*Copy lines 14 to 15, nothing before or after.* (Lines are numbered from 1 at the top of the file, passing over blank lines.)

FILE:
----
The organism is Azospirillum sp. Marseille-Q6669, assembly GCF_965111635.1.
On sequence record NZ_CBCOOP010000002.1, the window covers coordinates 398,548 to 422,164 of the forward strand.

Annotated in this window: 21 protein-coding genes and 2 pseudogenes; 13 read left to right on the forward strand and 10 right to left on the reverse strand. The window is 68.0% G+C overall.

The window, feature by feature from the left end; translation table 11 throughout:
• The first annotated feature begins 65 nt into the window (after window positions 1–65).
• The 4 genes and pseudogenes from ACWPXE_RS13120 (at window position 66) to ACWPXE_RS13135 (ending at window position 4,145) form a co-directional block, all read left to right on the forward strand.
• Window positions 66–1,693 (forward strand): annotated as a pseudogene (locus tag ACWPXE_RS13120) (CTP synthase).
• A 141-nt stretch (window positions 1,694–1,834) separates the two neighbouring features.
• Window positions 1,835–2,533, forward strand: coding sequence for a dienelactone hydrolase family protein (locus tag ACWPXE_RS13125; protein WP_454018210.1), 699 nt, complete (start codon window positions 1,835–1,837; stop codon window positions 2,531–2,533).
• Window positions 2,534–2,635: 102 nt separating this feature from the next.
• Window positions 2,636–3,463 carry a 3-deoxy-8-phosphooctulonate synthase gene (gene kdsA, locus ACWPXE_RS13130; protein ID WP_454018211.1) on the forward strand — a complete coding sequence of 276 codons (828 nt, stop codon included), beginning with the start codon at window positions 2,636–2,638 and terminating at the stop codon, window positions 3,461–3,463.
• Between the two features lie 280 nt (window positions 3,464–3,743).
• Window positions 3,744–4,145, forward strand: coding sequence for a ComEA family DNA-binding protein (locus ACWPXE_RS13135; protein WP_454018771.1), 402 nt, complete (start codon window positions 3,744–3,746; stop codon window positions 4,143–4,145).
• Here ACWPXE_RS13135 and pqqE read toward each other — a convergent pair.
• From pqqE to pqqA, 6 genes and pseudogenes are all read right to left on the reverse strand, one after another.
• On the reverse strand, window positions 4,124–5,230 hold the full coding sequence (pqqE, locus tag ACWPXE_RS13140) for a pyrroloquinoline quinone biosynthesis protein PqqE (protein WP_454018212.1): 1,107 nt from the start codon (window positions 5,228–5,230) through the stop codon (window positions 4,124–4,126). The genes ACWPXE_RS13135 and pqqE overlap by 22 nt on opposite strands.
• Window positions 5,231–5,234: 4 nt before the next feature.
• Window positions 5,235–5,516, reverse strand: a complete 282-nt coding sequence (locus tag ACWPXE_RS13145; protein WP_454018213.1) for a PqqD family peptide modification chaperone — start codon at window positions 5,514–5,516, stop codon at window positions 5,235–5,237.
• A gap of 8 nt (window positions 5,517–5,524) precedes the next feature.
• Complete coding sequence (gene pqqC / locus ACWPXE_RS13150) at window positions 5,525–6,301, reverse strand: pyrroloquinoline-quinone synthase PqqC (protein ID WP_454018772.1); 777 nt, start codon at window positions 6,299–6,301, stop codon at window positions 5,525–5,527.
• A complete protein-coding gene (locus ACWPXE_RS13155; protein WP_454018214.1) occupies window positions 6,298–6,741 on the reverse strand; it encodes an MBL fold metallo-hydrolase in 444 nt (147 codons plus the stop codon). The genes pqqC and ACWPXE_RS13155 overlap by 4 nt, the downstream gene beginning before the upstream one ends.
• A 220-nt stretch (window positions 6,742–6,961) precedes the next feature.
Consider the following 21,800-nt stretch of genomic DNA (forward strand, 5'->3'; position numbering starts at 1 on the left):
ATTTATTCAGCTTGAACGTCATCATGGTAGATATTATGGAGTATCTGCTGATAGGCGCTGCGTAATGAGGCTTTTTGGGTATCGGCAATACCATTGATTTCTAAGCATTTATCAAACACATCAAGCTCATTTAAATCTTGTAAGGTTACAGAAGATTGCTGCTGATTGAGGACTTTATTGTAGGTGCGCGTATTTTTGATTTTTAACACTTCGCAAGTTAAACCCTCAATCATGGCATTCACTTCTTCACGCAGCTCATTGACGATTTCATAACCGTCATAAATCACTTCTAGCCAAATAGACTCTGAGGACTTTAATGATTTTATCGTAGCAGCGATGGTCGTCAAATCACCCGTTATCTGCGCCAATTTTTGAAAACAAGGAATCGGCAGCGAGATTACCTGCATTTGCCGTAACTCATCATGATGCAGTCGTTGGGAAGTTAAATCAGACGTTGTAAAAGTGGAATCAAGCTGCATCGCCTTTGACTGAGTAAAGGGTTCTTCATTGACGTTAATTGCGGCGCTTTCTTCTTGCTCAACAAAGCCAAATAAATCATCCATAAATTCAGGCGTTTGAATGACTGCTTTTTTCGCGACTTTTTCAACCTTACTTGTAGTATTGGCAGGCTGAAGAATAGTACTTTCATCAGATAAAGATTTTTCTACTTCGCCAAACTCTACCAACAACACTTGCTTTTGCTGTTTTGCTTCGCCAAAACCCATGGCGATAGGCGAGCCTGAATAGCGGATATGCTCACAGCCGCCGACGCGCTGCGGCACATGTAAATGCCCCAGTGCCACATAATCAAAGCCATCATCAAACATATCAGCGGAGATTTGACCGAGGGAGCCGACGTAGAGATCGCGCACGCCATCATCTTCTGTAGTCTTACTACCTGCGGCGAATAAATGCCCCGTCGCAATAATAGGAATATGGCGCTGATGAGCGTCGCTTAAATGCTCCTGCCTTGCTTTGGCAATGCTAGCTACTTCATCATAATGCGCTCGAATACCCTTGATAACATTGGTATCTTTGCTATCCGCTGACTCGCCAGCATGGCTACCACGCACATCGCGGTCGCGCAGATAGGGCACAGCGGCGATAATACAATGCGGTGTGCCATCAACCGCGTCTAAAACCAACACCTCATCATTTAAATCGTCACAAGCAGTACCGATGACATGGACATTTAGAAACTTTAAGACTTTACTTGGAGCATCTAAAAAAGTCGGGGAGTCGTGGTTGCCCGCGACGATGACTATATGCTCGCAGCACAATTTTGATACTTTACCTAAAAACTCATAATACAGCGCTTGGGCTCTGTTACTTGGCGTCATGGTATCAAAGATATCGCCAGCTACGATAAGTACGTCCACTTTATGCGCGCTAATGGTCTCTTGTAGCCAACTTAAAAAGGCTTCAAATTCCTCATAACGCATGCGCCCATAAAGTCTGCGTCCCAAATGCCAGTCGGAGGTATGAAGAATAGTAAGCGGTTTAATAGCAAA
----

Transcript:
• Here ACWPXE_RS13135 and pqqE read toward each other — a convergent pair.
• From pqqE to pqqA, 6 genes and pseudogenes are all read right to left on the reverse strand, one after another.